In FIG. 3A, which is a cross-sectional view of the balloon 60, electrodes 62 and 64 are wires each configured as a semi-circle and positioned at opposite sides of each other to form a circle. The electrodes have opposite polarities and are electrically insulated from each other. FIG. 3B is a side view of the balloon with the electrodes inside the interior of the balloon which is sealed except for conduit 68 through which fluid 51 is introduced and removed.
In FIG. 4A, which is cross-sectional view of the balloon 70, electrodes 72 and 74 are wires with tips that protrude into the interior region of the balloon which has a hollow disk or horse shoe configuration with partition 76 separating the two halves of the disk. Fluid 51 is introduced and removed from the balloon through conduit 78 in support member 75. The electrodes remain stationary in the solid regions of support member 75 as shown in side view FIG. 4B.
FIGS. 5A and 5B illustrate another embodiment in which the balloon 80 is fabricated of an electrically conductive material and therefore also serves as an electrode. In this fashion, one of the electrodes is an integral part of the balloon itself. The second electrode 82 is attached to non-conducting rod 86 . FIG. 5B is a perspective view of the balloon with electrode 82 in the interior of the balloon which is sealed except for conduit 88 through which fluid 51 is introduced and removed. Suitable electrically conductive materials for fabricating the balloon in this case include, for example, a polyester film (e.g. MYLAR) that is coated with gold, silver, or platinum.
The above embodiments illustrate heating devices that comprise a bipolar electrode. In each device the electrodes emit RF energy with the first conductive element acting as the active electrode and the second conductive element acting as the return electrode, or vice versa. One electrode would be connected to the positive electrode of the generator and the other would be connected to the negative electrode. An insulator is located between the conductive elements.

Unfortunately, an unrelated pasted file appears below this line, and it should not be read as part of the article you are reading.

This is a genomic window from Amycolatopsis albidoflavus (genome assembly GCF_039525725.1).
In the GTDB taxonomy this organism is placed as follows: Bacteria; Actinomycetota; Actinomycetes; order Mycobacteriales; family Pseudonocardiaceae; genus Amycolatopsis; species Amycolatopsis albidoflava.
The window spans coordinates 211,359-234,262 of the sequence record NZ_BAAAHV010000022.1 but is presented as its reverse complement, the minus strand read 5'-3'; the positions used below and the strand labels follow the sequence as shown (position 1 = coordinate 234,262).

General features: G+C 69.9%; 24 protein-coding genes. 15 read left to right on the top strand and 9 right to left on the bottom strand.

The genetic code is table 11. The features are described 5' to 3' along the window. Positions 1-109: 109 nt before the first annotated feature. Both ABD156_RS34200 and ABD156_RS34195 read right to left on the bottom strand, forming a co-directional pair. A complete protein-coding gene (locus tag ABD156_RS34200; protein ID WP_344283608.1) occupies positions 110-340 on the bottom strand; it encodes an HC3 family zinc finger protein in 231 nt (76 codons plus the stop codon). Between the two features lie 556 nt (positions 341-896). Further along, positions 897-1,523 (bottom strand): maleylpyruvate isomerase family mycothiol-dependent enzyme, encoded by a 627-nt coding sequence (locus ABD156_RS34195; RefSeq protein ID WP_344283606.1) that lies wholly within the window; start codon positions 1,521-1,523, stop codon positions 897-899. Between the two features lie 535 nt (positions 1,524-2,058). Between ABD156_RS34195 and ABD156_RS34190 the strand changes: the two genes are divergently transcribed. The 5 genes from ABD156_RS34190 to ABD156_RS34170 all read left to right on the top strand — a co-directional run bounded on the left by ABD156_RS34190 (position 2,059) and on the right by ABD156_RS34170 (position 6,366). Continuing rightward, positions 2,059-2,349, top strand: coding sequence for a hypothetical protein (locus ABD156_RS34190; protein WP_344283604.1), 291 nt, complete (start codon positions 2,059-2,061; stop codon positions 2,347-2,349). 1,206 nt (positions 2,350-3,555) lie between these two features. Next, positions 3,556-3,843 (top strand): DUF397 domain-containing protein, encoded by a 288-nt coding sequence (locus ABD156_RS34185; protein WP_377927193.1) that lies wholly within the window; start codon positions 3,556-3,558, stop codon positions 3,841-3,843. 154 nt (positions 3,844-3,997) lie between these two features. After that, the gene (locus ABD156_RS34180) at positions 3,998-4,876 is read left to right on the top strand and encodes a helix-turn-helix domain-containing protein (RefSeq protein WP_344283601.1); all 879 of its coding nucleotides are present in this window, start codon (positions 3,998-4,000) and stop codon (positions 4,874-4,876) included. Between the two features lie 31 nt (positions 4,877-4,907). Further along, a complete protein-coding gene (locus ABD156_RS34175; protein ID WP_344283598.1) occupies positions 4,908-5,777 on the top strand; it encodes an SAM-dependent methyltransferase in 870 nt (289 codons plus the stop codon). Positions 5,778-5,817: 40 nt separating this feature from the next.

FIG. 6 shows another embodiment of the device of the present invention wherein the heat generated to heat the fluid in the balloon is supplied by a circulating, hot fluid. Referring to FIG. 6, a balloon 100 (substantially the same as balloon 12 of the first embodiment as shown in FIG. 1A) is attached to a catheter 102 containing a smaller, coaxial catheter 104 (coaxial catheter 102 is substantially the same as catheter 104 differing only in size.) A heated fluid 108, which may be a liquid, such as water or physiologically compatibly saline solution, is pumped by a metering, circulating pump 112, through a heating unit 114, then through the outer catheter 102 to the balloon. The fluid heats the surface of the balloon and exits through the inner coaxial catheter 104 to return to the pump. A positive pressure is maintained within the system to keep the balloon at the proper inflation. This embodiment is employed in substantially the same manner as the other embodiments described above regarding its use to heat the wall of a bronchial tube. The choice of the temperature of the circulating liquid is at the discretion of the operating surgeon, but will usually be in the range of about 60° C. to about 95° C.
The heat treatment device shown in FIG. 7 represents another embodiment of the treatment device of the present invention wherein the heat generated to heat the fluid in the balloon is supplied by a hot fluid that is injected into the balloon. The catheter 116 includes electrodes 122 and 124 positioned in lumen 130 of the catheter. The electrodes are connected to AC generator 139 although an RF generator can also be used. The channel or lumen 130 also serves as a reservoir for liquid which is introduced from source 164 through syringe 120. Once the fluid is heated to the desired temperature, it can be injected into the interior of the balloon. As is apparent, the fluid serves both to inflate the balloon as well as to supply the heat treatment of the bronchial tube. A positive pressure is maintained within the system to keep the balloon at the proper inflation. Instead of using resistive heating, the fluid can be heated with heat exchanger 116.